Covid enforcement officers are being hired by councils which are granting spy powers to allow them to catch suspected rule-breakers in the act. The officers can conduct operations ‘covertly or overtly’ to ensure people are abiding by Government restrictions – such as the 10pm curfew and rule of six – aimed at preventing the spread of coronavirus. They can take part in plainclothes operations and use body-worn cameras and other kit to gather evidence against suspected rule flouters. Unlike Covid marshals who use a lighter touch, they have the power to investigate alleged breaches.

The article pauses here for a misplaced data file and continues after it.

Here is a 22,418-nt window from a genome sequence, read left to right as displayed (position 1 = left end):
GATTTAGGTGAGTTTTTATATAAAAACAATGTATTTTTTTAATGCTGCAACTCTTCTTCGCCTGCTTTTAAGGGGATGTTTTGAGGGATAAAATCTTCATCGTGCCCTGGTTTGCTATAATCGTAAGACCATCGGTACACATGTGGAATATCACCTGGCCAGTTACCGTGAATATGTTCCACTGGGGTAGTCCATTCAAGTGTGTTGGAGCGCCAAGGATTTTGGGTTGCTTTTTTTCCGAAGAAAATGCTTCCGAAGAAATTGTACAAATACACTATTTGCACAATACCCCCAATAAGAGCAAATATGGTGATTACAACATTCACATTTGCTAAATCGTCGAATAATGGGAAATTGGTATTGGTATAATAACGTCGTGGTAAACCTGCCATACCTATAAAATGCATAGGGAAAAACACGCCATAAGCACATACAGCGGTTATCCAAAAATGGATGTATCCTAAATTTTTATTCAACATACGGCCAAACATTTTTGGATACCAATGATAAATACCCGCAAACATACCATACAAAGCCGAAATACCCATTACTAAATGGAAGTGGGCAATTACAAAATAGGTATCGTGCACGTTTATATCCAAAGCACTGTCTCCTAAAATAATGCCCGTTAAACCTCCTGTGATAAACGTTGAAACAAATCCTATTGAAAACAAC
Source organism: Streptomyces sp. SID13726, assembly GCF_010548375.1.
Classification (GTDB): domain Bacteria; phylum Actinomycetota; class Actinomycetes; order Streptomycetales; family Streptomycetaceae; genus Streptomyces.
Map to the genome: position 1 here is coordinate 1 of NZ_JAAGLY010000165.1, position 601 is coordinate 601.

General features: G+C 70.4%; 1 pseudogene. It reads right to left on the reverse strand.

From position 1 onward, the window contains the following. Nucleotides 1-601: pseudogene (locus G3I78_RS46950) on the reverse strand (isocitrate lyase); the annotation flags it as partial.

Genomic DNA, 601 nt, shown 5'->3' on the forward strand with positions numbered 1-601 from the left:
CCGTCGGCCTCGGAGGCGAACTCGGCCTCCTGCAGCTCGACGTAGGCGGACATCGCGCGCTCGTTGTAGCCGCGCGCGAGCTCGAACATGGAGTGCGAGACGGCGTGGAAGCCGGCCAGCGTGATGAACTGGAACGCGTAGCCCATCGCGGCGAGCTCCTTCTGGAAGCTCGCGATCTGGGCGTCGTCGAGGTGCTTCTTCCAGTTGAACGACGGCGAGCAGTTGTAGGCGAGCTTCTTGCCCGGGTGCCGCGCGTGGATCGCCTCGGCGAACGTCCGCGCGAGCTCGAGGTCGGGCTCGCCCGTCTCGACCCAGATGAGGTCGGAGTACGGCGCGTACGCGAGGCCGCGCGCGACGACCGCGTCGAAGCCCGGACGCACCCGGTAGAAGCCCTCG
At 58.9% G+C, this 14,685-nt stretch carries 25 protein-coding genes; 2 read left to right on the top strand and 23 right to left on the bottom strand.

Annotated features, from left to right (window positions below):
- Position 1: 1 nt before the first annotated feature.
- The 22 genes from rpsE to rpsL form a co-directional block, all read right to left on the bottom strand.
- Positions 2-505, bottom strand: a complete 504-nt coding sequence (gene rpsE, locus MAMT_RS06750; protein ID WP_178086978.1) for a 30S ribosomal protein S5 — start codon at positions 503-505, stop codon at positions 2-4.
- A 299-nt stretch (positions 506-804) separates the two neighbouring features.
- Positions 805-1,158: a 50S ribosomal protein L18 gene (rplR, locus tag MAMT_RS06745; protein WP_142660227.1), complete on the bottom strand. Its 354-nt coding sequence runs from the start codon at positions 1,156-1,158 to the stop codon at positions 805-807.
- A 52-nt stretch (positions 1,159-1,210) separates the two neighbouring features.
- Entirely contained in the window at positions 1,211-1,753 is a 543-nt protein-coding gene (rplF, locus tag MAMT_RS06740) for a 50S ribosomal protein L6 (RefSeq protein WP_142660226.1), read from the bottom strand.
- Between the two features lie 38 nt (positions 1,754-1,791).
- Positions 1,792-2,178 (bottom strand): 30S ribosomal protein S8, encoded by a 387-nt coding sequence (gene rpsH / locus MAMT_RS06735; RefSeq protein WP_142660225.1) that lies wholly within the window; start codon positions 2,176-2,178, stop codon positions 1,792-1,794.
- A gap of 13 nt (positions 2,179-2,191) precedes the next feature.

Details of the new roles emerged as West Midlands Police and Crime Commissioner David Jamieson said police could break up rule-breakers’ Christmas dinners. However, human rights lawyer Adam Wagner responded by saying police have no power of entry under the coronavirus legislation. Privacy campaign group Big Brother Watch has said the enhanced roles amounted to ‘undercover officers’ who would be ‘spying’ on residents and only undermining public trust in efforts to enforce restrictions. Madeleine Stone, Legal and Policy Officer, said: ‘Hiring undercover officers to enforce guidance that has no legal basis is heavy-handed. ‘Councils should focus their resources on supporting people affected by the crisis, not treating them like potential criminals.